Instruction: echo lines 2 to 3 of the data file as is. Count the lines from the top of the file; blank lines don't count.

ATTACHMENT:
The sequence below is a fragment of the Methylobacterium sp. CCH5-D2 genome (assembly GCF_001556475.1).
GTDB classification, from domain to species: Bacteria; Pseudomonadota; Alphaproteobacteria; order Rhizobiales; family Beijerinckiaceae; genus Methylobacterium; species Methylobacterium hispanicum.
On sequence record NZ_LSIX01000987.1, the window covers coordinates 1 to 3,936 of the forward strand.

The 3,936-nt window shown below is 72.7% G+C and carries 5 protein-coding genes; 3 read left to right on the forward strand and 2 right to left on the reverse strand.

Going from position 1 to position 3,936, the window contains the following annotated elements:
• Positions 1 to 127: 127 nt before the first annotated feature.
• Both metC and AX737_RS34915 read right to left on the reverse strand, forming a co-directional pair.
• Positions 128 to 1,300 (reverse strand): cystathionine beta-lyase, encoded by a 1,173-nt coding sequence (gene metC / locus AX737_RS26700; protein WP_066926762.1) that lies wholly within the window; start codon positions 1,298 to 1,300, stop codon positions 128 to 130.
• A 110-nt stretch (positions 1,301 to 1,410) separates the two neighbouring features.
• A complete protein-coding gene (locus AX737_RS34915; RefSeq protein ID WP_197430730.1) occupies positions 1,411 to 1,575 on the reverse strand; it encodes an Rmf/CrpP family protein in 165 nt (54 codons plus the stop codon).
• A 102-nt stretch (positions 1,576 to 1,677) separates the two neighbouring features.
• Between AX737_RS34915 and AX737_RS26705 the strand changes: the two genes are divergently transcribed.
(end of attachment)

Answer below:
GTDB classification, from domain to species: Bacteria; Pseudomonadota; Alphaproteobacteria; order Rhizobiales; family Beijerinckiaceae; genus Methylobacterium; species Methylobacterium hispanicum.
On sequence record NZ_LSIX01000987.1, the window covers coordinates 1 to 3,936 of the forward strand.